[4. ]Molesworth, Roebuck, and J. T. Leader were projecting a new radical paper on which Chapman was to be engaged. Professor McCrimmon possesses a copy of an unpublished letter from Molesworth to Chapman, dated March 3 , which begins: “Roebuck has I presume informed you that we shall establish a paper—success to us—. Leader expects you on Saturday at two o’clock when all will be arranged.” The plan apparently did not materialize at this time, but Molesworth, Leader, and others established a weekly newspaper The Guide in 1837 (see Letter 415, n. 2).
[5. ]The merger of the London Review and the Westminster Review became effective with the April, 1836, number. See Letter 165, n. 2.
[1. ]Addressed: Madame / Madame Austin / à Boulogne sur Mer. Postmarks: ANGLETERRE / PAR / CALAIS; BOULOGNE-SUR-MER / 19 / F36 / 184; UR MER / 1836 / (61); BOULOGNE. MS at King’s.
[2. ]Page torn.
[1. ]Part published in Life and Labours of Albany Fonblanque, ed. E. B. de Fonblanque (London, 1874), pp. 39-40. MS at LSE. Bears pencil mark, 1834, but internal evidence establishes early 1836 as the proper date.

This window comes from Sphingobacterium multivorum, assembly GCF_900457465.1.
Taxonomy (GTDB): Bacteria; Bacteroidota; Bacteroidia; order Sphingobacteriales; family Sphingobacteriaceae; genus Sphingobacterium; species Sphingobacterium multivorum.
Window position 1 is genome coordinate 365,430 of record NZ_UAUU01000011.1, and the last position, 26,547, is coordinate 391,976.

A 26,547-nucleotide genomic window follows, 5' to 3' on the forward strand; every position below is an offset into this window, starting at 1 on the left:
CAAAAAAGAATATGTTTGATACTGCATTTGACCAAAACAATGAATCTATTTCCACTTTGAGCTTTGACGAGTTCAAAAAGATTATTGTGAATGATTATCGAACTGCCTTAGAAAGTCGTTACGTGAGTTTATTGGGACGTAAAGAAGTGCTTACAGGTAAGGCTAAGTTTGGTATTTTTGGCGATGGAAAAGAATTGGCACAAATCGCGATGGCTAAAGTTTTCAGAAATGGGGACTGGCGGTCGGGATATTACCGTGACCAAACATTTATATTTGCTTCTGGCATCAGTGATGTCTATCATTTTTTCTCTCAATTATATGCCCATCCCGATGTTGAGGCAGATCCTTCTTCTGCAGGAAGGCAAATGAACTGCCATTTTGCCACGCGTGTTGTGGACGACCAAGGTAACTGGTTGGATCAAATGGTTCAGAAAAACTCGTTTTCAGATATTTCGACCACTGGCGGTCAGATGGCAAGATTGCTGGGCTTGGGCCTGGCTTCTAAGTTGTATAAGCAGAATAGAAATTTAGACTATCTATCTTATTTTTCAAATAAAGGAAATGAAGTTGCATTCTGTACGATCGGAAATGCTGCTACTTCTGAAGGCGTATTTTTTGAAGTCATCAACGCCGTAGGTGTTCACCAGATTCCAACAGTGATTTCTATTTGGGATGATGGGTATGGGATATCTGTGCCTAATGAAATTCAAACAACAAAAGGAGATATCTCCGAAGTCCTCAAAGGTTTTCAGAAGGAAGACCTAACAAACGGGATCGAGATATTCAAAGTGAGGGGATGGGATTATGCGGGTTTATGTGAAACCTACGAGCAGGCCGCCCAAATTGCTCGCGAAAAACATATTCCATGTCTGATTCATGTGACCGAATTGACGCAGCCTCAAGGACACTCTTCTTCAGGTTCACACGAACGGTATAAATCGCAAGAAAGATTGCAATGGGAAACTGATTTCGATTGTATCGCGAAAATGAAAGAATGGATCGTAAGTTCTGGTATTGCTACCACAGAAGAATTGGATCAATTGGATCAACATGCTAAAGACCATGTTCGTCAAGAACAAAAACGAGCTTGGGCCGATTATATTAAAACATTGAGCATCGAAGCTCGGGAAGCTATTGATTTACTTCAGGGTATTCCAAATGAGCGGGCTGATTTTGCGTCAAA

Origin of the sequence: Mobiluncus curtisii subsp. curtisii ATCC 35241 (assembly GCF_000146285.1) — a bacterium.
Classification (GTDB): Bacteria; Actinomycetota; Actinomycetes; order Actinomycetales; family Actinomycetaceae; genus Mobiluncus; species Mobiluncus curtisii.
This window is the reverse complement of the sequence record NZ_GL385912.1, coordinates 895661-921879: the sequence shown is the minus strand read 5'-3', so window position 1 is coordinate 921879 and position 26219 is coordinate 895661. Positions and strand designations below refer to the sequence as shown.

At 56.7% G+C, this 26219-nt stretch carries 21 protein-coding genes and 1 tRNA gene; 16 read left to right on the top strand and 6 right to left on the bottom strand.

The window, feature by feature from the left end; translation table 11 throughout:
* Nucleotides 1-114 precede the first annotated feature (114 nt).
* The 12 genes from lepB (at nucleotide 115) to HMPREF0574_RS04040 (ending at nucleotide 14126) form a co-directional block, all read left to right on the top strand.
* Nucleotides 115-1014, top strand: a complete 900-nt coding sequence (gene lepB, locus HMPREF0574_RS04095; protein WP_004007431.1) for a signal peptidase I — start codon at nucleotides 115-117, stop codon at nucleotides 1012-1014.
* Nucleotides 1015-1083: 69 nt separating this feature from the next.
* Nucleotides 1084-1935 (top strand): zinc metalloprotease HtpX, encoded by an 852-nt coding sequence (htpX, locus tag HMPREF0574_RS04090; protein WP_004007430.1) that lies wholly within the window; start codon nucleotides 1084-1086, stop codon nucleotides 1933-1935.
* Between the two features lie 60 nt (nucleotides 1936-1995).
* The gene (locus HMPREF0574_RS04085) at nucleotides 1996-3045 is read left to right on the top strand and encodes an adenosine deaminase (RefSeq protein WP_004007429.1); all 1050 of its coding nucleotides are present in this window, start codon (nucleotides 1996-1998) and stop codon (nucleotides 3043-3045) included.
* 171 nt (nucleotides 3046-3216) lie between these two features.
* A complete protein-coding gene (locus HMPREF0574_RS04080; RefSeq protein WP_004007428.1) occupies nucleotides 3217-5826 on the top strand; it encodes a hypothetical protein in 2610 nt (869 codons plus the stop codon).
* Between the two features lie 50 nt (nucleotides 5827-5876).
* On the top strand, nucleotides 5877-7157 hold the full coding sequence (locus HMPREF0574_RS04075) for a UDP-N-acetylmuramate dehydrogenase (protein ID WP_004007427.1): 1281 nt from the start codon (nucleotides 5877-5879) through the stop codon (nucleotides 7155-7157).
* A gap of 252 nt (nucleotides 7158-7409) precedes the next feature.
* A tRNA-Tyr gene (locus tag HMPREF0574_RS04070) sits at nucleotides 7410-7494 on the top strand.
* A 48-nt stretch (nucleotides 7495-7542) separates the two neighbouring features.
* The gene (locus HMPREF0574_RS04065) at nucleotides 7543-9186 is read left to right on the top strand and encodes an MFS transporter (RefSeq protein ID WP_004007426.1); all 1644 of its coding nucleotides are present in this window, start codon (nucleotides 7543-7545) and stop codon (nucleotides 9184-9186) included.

[2. ]Molesworth paid the proprietor of the Westminster £1,000. The Examiner on March 20, 1836, p. 192, carried an advertisement announcing the merger. The first issue of the London and Westminster Review was that for April, 1836.
[3. ]A review of The Fudges in England (London, 1835) by Thomas Brown the Younger (i.e., Tom Moore, the poet), WR, XXIV (Jan., 1836), 79-92.
[4. ]Probably Marmion W. Savage (1803-1872), Irish journalist and novelist, editor of the Examiner, 1856-59.
[5. ]The reference is to an election of members to the Athenæum, to which both JSM and James Mill, as well as Fonblanque, belonged (see T. Humphry Ward, History of the Athenæum, 1824-1925 [London, 1926], pp. 41-42). The names are barely legible, but the conclusion seems warranted that the blackballed candidates were Robert Fellowes (1771-1847), philanthropist and liberal, and Matthew Davenport Hill, QC (1792-1872), reformer of criminal law.